The Department of Labor (DOL) issued a final rule that increased the civil penalty amounts that may be imposed on employers under various federal laws. The DOL’s final rule implements the 2018 annual adjustments for civil penalties assessed or enforced by the DOL, including penalties under the FLSA, FMLA, OSHA, and ERISA. The increased penalty amounts became effective on January 2, 2018, and may apply for any violations occurring after November 2, 2015.
Onboarding is a trending term in the world of HR, but not everyone knows what it is or how to do it. What is Onboarding? According to the Society for Human Resource Management, “Onboarding is the process by which new hires get adjusted to the social and performance aspects of their jobs quickly and smoothly, and learn the attitudes, knowledge, skills and behaviors required to function effectively within an organization.” Onboarding takes training and orientation programs to the next level. Unlike a traditional orientation program, onboarding is a systematic process that extends well beyond the first day of employment. The goal of the onboarding process is to cultivate a long-term relationship between the employer and the employee while fostering a feeling of belonging and an affirmation of making the right choice.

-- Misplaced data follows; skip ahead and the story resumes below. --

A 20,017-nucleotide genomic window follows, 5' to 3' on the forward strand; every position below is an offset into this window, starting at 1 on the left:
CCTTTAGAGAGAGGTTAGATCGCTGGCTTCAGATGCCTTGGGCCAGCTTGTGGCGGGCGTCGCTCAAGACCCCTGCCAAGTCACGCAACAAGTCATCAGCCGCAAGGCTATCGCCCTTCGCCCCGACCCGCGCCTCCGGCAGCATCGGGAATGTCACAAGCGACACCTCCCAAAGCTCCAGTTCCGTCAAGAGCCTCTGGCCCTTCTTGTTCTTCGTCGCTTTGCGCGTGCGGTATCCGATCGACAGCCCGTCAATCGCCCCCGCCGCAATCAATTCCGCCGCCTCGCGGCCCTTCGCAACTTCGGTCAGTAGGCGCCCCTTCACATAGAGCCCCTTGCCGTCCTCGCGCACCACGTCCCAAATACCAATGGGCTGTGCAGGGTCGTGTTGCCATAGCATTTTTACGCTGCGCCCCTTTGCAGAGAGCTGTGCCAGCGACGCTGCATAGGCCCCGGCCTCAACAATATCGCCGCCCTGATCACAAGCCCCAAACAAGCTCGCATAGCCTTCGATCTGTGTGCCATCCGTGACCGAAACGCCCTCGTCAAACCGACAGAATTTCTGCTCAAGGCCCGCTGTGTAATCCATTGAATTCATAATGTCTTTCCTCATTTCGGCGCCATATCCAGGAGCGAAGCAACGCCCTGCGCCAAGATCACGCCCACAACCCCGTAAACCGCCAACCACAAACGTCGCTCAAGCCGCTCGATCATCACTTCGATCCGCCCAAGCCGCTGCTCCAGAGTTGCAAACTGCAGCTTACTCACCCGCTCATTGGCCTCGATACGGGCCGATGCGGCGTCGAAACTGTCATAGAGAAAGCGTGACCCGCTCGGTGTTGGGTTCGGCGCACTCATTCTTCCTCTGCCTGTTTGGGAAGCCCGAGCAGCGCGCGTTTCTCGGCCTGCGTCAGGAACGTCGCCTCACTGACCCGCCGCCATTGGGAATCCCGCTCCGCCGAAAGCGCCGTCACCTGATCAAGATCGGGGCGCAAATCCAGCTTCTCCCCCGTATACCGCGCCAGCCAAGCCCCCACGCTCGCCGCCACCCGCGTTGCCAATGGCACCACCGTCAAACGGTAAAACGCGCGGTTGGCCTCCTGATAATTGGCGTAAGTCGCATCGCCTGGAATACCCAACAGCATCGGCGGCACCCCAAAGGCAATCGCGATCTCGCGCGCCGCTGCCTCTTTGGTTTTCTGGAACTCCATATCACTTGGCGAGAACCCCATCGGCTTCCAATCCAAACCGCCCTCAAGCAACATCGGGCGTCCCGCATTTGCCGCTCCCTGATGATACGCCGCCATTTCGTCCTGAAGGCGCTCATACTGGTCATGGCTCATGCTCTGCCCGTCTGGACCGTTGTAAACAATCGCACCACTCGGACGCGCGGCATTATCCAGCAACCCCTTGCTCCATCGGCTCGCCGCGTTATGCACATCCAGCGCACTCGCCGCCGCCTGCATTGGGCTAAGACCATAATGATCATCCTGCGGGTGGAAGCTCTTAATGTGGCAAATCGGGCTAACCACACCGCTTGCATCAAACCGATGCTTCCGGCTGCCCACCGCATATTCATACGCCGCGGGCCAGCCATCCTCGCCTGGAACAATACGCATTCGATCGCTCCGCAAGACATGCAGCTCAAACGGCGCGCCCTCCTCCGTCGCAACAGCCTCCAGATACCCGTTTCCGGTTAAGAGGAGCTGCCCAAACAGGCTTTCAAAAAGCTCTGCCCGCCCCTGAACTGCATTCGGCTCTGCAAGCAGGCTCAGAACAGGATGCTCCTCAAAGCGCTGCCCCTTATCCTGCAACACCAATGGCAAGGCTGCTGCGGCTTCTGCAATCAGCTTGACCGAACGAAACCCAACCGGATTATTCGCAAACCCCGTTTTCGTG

According to the U.S. Department of Education’s National Assessment of Adult Literacy (NAAL), more than 1 in 3 Americans, or over 77 million people, are considered to have inadequate health literacy, which means that they have difficulty with common health tasks like reading a prescription drug label or making a wise health care decision.
It is estimated that low health literacy costs the United States $106 billion to $238 billion annually and accounts for 7 to 17 percent of all personal health care expenditures.
Increasing employee health care literacy starts with a good communication strategy. The most successful campaigns involve communication throughout the year, not just during open enrollment.
Utilize a variety of methods to increase readership, like flyers, emails and videos. Consider developing an FAQ so you can streamline the information for next year. Most importantly, benchmark employee satisfaction and knowledge through surveys and use the feedback to revise your campaign accordingly.
Company culture is the unifying element that holds everyone in an organization together. Culture encompasses the written and unwritten behavioral norms and expectations of those within the company.
Why Is Company Culture Important? According to Alternative Board’s 2016 Small Business Pulse Survey, 93 percent of entrepreneurs believe that promoting company culture is good for productivity and creativity.
The process of creating and delivering a manageable and effective benefit communication program can be a time-consuming undertaking, but by following some helpful tips and best practices, you can streamline the success of your program.
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